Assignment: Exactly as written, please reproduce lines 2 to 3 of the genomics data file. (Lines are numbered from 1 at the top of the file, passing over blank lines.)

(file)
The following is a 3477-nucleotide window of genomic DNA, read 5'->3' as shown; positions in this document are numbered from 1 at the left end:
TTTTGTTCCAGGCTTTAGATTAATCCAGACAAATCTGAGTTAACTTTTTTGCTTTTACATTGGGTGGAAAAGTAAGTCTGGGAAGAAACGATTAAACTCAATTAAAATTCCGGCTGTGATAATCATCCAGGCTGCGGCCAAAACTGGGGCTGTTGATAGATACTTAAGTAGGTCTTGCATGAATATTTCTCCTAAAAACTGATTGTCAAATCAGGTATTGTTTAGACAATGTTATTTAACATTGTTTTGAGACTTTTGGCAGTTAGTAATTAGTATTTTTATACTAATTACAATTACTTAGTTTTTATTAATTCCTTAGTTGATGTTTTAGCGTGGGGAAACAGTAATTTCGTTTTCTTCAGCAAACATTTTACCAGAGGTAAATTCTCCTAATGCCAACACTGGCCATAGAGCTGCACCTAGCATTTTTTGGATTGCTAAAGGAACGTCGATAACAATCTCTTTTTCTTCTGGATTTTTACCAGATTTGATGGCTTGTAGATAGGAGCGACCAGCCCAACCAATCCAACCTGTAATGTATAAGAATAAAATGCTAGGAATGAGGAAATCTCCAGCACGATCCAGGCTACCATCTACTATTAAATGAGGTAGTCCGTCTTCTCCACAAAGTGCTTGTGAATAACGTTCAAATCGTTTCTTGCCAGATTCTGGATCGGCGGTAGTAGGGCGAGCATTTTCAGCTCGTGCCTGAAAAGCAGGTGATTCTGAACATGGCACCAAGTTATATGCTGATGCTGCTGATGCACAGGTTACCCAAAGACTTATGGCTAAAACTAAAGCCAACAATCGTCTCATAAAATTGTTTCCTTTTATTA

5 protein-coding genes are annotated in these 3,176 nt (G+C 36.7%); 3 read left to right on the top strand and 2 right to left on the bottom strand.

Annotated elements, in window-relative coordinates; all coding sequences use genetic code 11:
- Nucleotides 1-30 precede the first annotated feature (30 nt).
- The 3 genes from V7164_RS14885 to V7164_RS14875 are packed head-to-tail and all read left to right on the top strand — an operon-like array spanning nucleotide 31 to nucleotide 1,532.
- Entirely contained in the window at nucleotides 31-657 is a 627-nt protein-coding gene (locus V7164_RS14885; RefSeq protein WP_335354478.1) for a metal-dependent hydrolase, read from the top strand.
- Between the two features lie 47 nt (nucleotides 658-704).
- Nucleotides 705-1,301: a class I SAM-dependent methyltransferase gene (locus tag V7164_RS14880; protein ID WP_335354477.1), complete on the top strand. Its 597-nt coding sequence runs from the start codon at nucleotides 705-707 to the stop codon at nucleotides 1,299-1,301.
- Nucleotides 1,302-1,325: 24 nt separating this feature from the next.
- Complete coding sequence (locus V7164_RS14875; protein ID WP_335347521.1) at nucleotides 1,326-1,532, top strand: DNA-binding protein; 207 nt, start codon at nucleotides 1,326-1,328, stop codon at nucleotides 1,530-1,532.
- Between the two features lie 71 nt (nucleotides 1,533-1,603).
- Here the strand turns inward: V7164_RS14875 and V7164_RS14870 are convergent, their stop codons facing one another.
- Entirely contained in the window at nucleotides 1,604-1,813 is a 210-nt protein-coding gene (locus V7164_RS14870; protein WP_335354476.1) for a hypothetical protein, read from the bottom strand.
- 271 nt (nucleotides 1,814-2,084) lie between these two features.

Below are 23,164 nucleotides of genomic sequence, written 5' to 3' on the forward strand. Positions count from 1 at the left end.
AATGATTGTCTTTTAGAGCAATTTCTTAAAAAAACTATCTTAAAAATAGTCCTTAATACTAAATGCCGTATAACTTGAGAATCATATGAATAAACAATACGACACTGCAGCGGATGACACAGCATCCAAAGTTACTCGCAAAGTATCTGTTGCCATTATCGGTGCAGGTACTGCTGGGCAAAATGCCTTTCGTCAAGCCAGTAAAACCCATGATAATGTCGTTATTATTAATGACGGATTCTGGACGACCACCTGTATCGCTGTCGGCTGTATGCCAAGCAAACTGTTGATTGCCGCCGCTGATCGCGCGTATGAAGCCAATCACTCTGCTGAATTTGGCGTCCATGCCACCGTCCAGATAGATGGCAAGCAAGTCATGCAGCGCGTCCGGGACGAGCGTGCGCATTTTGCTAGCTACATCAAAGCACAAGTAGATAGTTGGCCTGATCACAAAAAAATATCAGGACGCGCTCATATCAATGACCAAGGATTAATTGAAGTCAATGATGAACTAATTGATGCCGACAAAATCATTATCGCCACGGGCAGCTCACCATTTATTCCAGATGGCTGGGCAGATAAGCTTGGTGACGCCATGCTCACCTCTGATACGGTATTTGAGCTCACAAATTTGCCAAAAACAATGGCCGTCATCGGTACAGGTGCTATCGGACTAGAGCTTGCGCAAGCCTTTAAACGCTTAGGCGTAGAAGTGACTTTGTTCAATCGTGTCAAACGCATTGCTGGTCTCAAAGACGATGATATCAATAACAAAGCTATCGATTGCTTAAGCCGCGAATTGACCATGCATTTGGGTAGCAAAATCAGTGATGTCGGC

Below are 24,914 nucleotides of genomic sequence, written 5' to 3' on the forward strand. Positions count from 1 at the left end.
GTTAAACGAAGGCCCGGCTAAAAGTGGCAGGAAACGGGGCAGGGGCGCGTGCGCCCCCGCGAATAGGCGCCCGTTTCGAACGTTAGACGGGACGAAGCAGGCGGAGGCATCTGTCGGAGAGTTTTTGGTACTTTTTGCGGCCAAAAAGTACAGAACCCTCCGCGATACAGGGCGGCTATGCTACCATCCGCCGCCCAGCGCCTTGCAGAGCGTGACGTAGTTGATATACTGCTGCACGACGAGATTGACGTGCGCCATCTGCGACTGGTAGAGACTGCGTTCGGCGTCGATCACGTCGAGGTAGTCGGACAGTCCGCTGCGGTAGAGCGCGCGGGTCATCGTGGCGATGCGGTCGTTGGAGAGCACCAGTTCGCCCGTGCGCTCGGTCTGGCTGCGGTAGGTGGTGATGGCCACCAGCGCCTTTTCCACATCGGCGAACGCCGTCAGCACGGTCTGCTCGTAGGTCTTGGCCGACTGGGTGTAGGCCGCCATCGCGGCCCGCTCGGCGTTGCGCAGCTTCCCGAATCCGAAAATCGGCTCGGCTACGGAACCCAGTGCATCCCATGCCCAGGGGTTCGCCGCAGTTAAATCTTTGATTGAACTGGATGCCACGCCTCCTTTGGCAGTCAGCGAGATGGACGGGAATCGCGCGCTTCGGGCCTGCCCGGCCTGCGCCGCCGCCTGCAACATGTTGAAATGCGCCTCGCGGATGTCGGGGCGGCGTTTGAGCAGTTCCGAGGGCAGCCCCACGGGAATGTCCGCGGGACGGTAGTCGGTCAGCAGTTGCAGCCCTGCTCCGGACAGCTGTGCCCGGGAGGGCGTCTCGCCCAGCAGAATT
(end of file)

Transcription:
TTTTGTTCCAGGCTTTAGATTAATCCAGACAAATCTGAGTTAACTTTTTTGCTTTTACATTGGGTGGAAAAGTAAGTCTGGGAAGAAACGATTAAACTCAATTAAAATTCCGGCTGTGATAATCATCCAGGCTGCGGCCAAAACTGGGGCTGTTGATAGATACTTAAGTAGGTCTTGCATGAATATTTCTCCTAAAAACTGATTGTCAAATCAGGTATTGTTTAGACAATGTTATTTAACATTGTTTTGAGACTTTTGGCAGTTAGTAATTAGTATTTTTATACTAATTACAATTACTTAGTTTTTATTAATTCCTTAGTTGATGTTTTAGCGTGGGGAAACAGTAATTTCGTTTTCTTCAGCAAACATTTTACCAGAGGTAAATTCTCCTAATGCCAACACTGGCCATAGAGCTGCACCTAGCATTTTTTGGATTGCTAAAGGAACGTCGATAACAATCTCTTTTTCTTCTGGATTTTTACCAGATTTGATGGCTTGTAGATAGGAGCGACCAGCCCAACCAATCCAACCTGTAATGTATAAGAATAAAATGCTAGGAATGAGGAAATCTCCAGCACGATCCAGGCTACCATCTACTATTAAATGAGGTAGTCCGTCTTCTCCACAAAGTGCTTGTGAATAACGTTCAAATCGTTTCTTGCCAGATTCTGGATCGGCGGTAGTAGGGCGAGCATTTTCAGCTCGTGCCTGAAAAGCAGGTGATTCTGAACATGGCACCAAGTTATATGCTGATGCTGCTGATGCACAGGTTACCCAAAGACTTATGGCTAAAACTAAAGCCAACAATCGTCTCATAAAATTGTTTCCTTTTATTA

5 protein-coding genes are annotated in these 3,176 nt (G+C 36.7%); 3 read left to right on the top strand and 2 right to left on the bottom strand.